|Original title||சிவகாமியின் சபதம்|
|Genre||Historical, romance, spy, thriller, novel|
|Published||January 1944–June 1946 (Kalki)|
Published in English
|Followed by||Parthiban Kanavu|
|சிவகாமியின் சபதம் at Tamil Wikisource|
Sivagamiyin Sabatham (Tamil: சிவகாமியின் சபதம், civakāmiyiṉ capatam, Tamil pronunciation: [t͡ɕivɜgäːmijin t͡ɕɜbɜd̪ɜm], literally "The vow of Sivagami") is a Tamil historical novel written by Kalki, first serialized in kalki during January 1944 – June 1946, and published as a book in 1948. Along with Ponniyin Selvan, this is widely regarded as one of the greatest novels ever written in Tamil. Set in 7th-century south India against the backdrop of various historical events and figures, the novel created widespread interest in Tamil history. Honour, love and friendship are important themes that run through the course of the novel.
It would be difficult to point out who the real hero of the novel is. Mahendravarman I, the Pallava emperor, plays an important role in the first half of the story while his son Narasimhavarman comes into his own as the novel progresses. The plot revolves around the historical events of the Chalukya king, Pulakeshin II, laying a siege of Kanchi, and Narasimhavarman avenging this by attacking Vatapi, the capital of the Chalukyas.
The novel is divided into four parts.
Part 1: Paranjothi's Journey
The novel begins with the arrival of Paranjothi in the city of Kanchi to attain tutelage under the Tamil saint Thirunavukkarasar. But he ends up saving the damsel Sivagami and her father Aayannar from a mad elephant by throwing a spear at it, almost by reflex. There is considerable unease in the town since the Chalukya king Pulikesi is on his way to attack Kanchi. That night Paranjothi is arrested by the guards and is kept in a cell since Mahendravarman wants to see and jail the young man who saved the life of his most important artists. But Paranjothi manages to escape from the prison with help from Naganandhi, the Buddhist monk who accompanied him to Kanchipuram.
Naganandhi takes him out of the Kanchi fort through a secret tunnel to meet the master sculptor Aayannar, who stays outside the fort in a small settlement. Paranjothi plans to join the sculptor as a student and believes that should be possible since his uncle, a friend of Aayannar, has provided a letter asking Aayannar to take care of his nephew. Naganandhi, who has promised Aayannar that he would get him the secret behind the dyes used in the Ajanta paintings under Chalukyas, asks Aayannar to send Paranjothi on a trip to the Vindhyas to meet a monk who Naganandhi says, should give Paranjothi the secret formula for the dyes. Accordingly, Paranjothi is sent with a note written by Naganandhi.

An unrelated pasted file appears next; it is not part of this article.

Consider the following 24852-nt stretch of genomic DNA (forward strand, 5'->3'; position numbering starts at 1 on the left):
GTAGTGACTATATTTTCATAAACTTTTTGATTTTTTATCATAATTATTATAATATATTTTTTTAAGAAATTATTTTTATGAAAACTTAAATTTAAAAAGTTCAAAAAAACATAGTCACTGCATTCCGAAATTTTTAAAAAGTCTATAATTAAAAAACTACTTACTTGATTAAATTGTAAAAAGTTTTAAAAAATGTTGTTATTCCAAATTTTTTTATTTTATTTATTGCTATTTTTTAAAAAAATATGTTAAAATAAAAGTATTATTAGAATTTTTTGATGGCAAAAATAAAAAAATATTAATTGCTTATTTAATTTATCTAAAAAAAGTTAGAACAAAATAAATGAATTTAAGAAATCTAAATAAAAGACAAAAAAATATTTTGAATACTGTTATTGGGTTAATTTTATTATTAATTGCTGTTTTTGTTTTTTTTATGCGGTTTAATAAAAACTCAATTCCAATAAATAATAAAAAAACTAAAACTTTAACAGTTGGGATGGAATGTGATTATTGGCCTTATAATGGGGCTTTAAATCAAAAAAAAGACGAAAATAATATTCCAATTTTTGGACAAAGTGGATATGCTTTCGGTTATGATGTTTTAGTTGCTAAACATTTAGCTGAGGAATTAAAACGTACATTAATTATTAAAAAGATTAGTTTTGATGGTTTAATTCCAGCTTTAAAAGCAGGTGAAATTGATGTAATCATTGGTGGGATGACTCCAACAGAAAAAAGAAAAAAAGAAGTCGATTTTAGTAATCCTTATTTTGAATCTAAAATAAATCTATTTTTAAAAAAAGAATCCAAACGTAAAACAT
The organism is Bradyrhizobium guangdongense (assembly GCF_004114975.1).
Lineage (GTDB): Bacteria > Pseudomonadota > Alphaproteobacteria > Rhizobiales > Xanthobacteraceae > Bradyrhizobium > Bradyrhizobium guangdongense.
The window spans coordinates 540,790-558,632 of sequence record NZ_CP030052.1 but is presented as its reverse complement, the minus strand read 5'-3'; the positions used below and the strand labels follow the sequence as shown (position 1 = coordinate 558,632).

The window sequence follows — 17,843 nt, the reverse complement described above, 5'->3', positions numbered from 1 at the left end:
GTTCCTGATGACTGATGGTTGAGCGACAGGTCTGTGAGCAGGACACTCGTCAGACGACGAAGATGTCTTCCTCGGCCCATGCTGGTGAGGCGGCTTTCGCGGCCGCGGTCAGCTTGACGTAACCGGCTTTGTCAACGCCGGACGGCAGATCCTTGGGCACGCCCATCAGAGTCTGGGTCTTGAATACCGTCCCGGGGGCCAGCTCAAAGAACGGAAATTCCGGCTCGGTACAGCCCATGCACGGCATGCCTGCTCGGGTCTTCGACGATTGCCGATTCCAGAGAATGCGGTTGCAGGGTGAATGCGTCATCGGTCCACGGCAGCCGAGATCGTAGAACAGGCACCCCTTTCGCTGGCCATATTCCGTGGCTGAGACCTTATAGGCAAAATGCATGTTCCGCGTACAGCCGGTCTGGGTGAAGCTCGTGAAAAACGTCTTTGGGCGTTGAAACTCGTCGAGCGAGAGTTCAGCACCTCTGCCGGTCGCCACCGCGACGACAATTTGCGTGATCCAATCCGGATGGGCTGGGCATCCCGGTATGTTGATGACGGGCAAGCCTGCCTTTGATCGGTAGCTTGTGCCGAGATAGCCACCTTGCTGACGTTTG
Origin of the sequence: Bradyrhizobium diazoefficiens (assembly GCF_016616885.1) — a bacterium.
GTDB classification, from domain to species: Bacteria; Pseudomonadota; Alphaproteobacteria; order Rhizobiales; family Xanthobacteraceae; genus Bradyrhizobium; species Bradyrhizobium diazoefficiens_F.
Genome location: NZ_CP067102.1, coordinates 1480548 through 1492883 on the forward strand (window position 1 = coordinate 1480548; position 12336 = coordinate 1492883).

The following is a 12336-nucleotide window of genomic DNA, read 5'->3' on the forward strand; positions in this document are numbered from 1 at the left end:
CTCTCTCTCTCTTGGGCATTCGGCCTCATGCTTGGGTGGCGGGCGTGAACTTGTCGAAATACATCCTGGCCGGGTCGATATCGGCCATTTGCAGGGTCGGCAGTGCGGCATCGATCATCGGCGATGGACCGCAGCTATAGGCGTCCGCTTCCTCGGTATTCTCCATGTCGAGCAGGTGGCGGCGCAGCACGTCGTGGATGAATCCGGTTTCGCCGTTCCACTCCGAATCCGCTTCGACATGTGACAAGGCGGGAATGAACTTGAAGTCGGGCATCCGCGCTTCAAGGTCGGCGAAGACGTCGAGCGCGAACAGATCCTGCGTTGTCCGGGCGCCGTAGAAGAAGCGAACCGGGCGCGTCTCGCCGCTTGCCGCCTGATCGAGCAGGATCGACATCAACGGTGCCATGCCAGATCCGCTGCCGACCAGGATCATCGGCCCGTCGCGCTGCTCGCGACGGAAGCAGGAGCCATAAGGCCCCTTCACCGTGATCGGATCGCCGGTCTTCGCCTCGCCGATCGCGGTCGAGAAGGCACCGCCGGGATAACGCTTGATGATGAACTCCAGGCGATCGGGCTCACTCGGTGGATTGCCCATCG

Narasimhavarman continues visiting his lover, Sivagami who has mastered the ancient Indian dance form, Bharathanatyam. But this growing romance between the prince and the sculptor's daughter does not have the approval of the king. Mahendravarman also orders a livid Narasimhavarman, that he should stay in Kanchi and safeguard it when he goes and takes care of Pulakeshin in the battle field.
Meanwhile, en route, Paranjothi meets a soldier, Wajrabahu, who gives him company till the inn where they decide to stay for the night. When Paranjothi is fast asleep, Wajrabahu changes the content of the letter that Paranjothi is carrying. What change is made is absurd. The next day both part ways. Paranjothi is captured by the soldiers of the approaching Chalukya army. He is taken to Pulakeshin and presented as a spy. Pulakeshin deciphers the letter that Paranjothi is carrying to mean the young man should be given the secret of the Ajanta dyes. Unable to communicate with Paranjothi (since Pulakeshin does not understand Tamil and Paranjothi does not understand Kannada). Pulikesi asks Wajrabahu to interrogate the surprised Paranjothi. Having confirmed from Wajrabahu that Paranjothi indeed knew nothing, Emperor Pulakeshin the great orders Paranjothi to continue his journey to the Vindhyas accompanied by his soldiers. Wajrabahu informs the scared Paranjothi not to worry and asks the young man to trust him. Paranjothi leaves from Pulakesi's camp with some soldiers accompanying him. At night when the soldiers are asleep Paranjothi escapes with the help of Wajrabahu who takes him to the Pallava camp. Paranjothi believes Wajrabahu is a Pallava spy only to later realize that it is in fact the Pallava King, Mahendravarman himself.
Part 2: The Siege of Kanchi
Seven months pass and Paranjothi is now a trusted and able commander in Mahendravarman's army. With the battle with Pulikesi fast approaching, Paranjothi returns to Kanchi and soon becomes a close friend of Narasimhavarman. The prince also finds him a suitable companion to describe his lost love and longing to meet Sivagami. Satrugnan, the spy chief, in the Pallava army, comes with the news from the emperor asking Narasimhavarman to launch an attack on Durveneedhan, a local chieftain who tries to attack Kanchi in this hour of crisis.